Adjournments caused by disruptions and pandemonium, holding of dharnas by members rushing to the well of the House and an unwillingness to participate in discussions were some of the concerns expressed by MPs cutting across party lines, as both Houses celebrated the 60th anniversary of the first sitting of Parliament on Sunday.
At a special sitting, Prime Minister Manmohan Singh initiated the debate in the Rajya Sabha and Finance Minister Pranab Mukherjee in the Lok Sabha in their capacity as the Leaders of the Houses. As the sittings extended till the evening, Dr. Singh spoke in the Lok Sabha too, winding up the debate. Both Houses passed a resolution to uphold the dignity and supremacy of Parliament.
Dr. Singh said routine disruptions led to questions about the functioning of Parliament. He called for a “substantive and sincere” introspection. Public disenchantment was bound to rise if the parties failed to collectively resolve to restore the prestige of the institution.
“The daily routine of disruptions, adjournments and shouting in the House is leading many outside to question the efficacy of the institution and faith in public affairs.” The manner in which the MPs had conducted themselves, especially over the last couple of years, led to a sense of “frustration and disillusionment” among the people. “If we have to resolve, if we have to restore the prestige of the institution, then each one of us needs to lead by example,” he told the members.
Mr. Mukherjee regretted that a handful of MPs throttled the “silent majority” and called for a mechanism that would eliminate disruptions. “On many occasions, this House has been tumultuous, tempers ran high, but disruption is the least this House has adopted.” Parliament had acted as a “shock absorber” on several occasions and whenever there were disputes or dissensions Lok Sabha had played a role in defusing the tension.
There had been confrontation in the federal structure between various organs of the government and the judiciary, the executive and the legislature. “But over the years, we have evolved a system and are able to find an amicable solution,” Mr. Mukherjee said.
Speaker Meira Kumar said it was an occasion for the members to do introspection and think about the future. People deserved the real credit for the success of democracy, as it was their enthusiastic participation in elections that kept the institution of Parliament alive.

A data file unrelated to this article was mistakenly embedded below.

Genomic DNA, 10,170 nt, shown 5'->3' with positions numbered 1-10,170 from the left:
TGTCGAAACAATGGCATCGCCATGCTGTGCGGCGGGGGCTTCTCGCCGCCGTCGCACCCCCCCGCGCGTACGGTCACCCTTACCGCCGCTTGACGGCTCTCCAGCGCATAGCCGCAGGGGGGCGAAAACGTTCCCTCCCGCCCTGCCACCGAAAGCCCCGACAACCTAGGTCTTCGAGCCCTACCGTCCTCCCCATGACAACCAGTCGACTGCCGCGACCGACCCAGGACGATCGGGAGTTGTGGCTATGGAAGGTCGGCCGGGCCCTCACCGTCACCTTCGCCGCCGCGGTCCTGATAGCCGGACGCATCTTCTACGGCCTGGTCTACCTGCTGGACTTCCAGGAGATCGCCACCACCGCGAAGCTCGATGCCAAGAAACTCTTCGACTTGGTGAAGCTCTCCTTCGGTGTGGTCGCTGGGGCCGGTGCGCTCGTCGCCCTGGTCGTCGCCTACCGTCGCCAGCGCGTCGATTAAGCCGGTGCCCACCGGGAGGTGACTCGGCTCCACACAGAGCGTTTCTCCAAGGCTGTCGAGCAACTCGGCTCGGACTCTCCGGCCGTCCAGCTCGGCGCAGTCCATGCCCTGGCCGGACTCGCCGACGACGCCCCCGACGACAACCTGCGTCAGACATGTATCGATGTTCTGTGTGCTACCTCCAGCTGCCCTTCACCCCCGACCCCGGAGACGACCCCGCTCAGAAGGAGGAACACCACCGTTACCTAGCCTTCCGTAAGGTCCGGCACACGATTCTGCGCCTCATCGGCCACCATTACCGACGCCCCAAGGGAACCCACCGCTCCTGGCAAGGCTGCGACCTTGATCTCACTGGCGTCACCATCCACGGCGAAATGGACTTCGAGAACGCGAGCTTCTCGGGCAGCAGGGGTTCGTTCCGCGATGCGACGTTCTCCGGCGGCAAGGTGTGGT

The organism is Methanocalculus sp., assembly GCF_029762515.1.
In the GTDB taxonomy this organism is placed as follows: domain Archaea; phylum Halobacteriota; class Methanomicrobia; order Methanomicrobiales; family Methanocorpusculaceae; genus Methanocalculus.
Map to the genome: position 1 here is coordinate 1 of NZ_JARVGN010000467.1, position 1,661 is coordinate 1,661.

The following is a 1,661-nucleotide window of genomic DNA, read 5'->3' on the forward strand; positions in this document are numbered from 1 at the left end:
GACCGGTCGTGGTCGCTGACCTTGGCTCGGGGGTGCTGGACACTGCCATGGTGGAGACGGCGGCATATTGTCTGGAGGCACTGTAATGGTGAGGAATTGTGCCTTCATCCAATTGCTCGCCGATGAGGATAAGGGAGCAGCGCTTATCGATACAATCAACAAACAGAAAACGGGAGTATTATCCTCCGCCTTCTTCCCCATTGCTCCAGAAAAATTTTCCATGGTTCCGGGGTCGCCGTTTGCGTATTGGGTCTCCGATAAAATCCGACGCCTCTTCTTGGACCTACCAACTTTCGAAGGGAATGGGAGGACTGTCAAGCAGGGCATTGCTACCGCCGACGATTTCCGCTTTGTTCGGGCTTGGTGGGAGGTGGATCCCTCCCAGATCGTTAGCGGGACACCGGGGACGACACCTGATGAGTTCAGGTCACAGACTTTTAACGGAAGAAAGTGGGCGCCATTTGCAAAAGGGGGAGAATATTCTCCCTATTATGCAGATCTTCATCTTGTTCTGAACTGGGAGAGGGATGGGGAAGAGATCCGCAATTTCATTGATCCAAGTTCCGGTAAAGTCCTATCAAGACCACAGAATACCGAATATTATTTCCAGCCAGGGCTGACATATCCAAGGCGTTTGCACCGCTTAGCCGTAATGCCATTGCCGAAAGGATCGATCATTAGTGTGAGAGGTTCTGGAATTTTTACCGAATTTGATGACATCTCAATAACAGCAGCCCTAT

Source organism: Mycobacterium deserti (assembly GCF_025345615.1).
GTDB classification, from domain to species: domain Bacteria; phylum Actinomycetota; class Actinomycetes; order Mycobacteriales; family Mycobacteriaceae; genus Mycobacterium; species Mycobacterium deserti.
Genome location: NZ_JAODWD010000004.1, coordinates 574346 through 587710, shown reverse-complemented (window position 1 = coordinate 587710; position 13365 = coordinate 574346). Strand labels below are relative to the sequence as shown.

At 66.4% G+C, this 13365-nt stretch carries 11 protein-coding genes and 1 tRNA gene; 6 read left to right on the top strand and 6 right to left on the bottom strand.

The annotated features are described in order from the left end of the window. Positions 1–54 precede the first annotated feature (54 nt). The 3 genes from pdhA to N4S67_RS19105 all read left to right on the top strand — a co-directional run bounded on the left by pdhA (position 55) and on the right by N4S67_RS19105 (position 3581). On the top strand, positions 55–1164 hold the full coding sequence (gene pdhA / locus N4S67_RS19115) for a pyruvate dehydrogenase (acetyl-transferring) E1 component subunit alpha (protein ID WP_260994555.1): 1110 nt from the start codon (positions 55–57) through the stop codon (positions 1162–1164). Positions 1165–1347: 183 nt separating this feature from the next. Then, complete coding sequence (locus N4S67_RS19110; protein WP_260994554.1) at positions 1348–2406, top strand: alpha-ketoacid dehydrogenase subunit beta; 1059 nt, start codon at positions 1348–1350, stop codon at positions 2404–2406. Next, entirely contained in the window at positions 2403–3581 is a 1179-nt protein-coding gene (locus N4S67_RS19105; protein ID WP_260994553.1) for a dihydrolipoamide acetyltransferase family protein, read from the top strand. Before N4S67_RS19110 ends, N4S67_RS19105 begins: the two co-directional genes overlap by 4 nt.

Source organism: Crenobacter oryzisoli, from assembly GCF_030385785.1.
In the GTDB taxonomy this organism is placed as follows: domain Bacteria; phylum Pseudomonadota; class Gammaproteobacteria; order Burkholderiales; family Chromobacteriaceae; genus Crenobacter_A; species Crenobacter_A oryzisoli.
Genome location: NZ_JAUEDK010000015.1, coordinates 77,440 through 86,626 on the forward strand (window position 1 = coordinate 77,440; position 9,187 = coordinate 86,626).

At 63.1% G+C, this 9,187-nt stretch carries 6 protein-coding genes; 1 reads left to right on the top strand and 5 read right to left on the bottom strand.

Senior BJP member L.K. Advani called for tolerating dissent which, he said, was the hallmark of the country’s cultural ethos and of any democratic society. There should not only be tolerance, but respect as well for dissenting ideology. When India adopted the parliamentary system, there was scepticism about its success. But the ordinary people of this country proved the sceptics wrong.
Speaking in the Lok Sabha after a long gap, senior Congress member Sonia Gandhi said while Parliament’s integrity and independence must be preserved at all costs, it must not only be a source of law and power but also of justice and compassion. The MPs’ conduct must rise to the highest ethical standards. The greatest triumph of the country now was that the “aam aadmi” (common man) had become the heart and soul of Indian democracy.
Leader of the Opposition Sushma Swaraj sought greater representation for women in Parliament, up from the present 11. She also expressed her displeasure at the frequent adjournments due to disruptions and disagreements between both sides of the political divide, as also over the adjustments of coalition politics of the last 18 years.
In the Rajya Sabha, Leader of the Opposition Arun Jaitley said there were so many countries which became independent with India and adopted democracy, but then fell to dictatorship. India, thanks to an intrinsic culture of accommodation and tolerance, survived as a democratic society. “We still continue to face the curse of terrorism and insurgency. Let us resolve that there should be no politics on these issues,” he said.
Sitaram Yechury (CPI-M) pointed out that the efficiency of Indian Parliament depended to a large extent on the duration and proper conduct of the parliamentary proceedings. During the last two decades, Indian Parliament never sat for more than 100 days in a year while the British Parliament sat for at least 160 days. “We must seriously consider, through a Constitutional Amendment if necessary, making 100 sittings in a year mandatory. I think that is necessary as a corrective step for the future.”